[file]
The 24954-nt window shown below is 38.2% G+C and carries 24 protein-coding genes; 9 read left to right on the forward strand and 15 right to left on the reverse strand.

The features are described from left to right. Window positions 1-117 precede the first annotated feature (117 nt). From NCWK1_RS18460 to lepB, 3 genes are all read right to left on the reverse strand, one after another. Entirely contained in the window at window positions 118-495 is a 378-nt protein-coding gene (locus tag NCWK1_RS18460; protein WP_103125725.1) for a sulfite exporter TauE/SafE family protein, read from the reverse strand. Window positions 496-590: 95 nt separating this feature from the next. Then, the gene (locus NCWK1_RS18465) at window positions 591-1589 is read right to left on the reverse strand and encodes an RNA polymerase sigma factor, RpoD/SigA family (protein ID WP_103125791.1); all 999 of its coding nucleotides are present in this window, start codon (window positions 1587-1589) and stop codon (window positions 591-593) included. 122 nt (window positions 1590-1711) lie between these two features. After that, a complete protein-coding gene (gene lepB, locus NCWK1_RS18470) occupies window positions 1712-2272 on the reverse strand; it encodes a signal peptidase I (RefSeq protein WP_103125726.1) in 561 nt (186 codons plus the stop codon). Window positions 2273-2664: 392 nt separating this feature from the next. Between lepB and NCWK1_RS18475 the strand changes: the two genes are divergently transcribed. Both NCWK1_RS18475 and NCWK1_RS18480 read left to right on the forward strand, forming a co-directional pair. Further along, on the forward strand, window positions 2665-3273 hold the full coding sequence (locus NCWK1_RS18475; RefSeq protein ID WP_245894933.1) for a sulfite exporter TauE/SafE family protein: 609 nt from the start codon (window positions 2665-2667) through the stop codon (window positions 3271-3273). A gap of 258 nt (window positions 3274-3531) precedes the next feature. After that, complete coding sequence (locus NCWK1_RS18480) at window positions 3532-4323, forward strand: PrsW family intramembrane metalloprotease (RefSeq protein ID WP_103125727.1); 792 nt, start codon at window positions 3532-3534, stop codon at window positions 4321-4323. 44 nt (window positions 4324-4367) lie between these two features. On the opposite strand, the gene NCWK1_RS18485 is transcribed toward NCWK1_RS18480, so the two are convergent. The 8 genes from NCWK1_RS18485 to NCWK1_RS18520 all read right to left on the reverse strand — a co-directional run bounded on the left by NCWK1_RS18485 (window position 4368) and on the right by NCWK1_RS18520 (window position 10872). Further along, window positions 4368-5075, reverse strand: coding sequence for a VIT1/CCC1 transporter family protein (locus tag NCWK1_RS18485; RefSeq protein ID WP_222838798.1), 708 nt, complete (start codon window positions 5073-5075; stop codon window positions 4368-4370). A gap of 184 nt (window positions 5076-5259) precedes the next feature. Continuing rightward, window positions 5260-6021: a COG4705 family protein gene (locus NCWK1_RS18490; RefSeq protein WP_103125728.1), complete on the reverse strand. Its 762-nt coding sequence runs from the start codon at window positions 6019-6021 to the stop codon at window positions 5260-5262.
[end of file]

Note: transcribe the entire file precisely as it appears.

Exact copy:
The 24954-nt window shown below is 38.2% G+C and carries 24 protein-coding genes; 9 read left to right on the forward strand and 15 right to left on the reverse strand.

The features are described from left to right. Window positions 1-117 precede the first annotated feature (117 nt). From NCWK1_RS18460 to lepB, 3 genes are all read right to left on the reverse strand, one after another. Entirely contained in the window at window positions 118-495 is a 378-nt protein-coding gene (locus tag NCWK1_RS18460; protein WP_103125725.1) for a sulfite exporter TauE/SafE family protein, read from the reverse strand. Window positions 496-590: 95 nt separating this feature from the next. Then, the gene (locus NCWK1_RS18465) at window positions 591-1589 is read right to left on the reverse strand and encodes an RNA polymerase sigma factor, RpoD/SigA family (protein ID WP_103125791.1); all 999 of its coding nucleotides are present in this window, start codon (window positions 1587-1589) and stop codon (window positions 591-593) included. 122 nt (window positions 1590-1711) lie between these two features. After that, a complete protein-coding gene (gene lepB, locus NCWK1_RS18470) occupies window positions 1712-2272 on the reverse strand; it encodes a signal peptidase I (RefSeq protein WP_103125726.1) in 561 nt (186 codons plus the stop codon). Window positions 2273-2664: 392 nt separating this feature from the next. Between lepB and NCWK1_RS18475 the strand changes: the two genes are divergently transcribed. Both NCWK1_RS18475 and NCWK1_RS18480 read left to right on the forward strand, forming a co-directional pair. Further along, on the forward strand, window positions 2665-3273 hold the full coding sequence (locus NCWK1_RS18475; RefSeq protein ID WP_245894933.1) for a sulfite exporter TauE/SafE family protein: 609 nt from the start codon (window positions 2665-2667) through the stop codon (window positions 3271-3273). A gap of 258 nt (window positions 3274-3531) precedes the next feature. After that, complete coding sequence (locus NCWK1_RS18480) at window positions 3532-4323, forward strand: PrsW family intramembrane metalloprotease (RefSeq protein ID WP_103125727.1); 792 nt, start codon at window positions 3532-3534, stop codon at window positions 4321-4323. 44 nt (window positions 4324-4367) lie between these two features. On the opposite strand, the gene NCWK1_RS18485 is transcribed toward NCWK1_RS18480, so the two are convergent. The 8 genes from NCWK1_RS18485 to NCWK1_RS18520 all read right to left on the reverse strand — a co-directional run bounded on the left by NCWK1_RS18485 (window position 4368) and on the right by NCWK1_RS18520 (window position 10872). Further along, window positions 4368-5075, reverse strand: coding sequence for a VIT1/CCC1 transporter family protein (locus tag NCWK1_RS18485; RefSeq protein ID WP_222838798.1), 708 nt, complete (start codon window positions 5073-5075; stop codon window positions 4368-4370). A gap of 184 nt (window positions 5076-5259) precedes the next feature. Continuing rightward, window positions 5260-6021: a COG4705 family protein gene (locus NCWK1_RS18490; RefSeq protein WP_103125728.1), complete on the reverse strand. Its 762-nt coding sequence runs from the start codon at window positions 6019-6021 to the stop codon at window positions 5260-5262.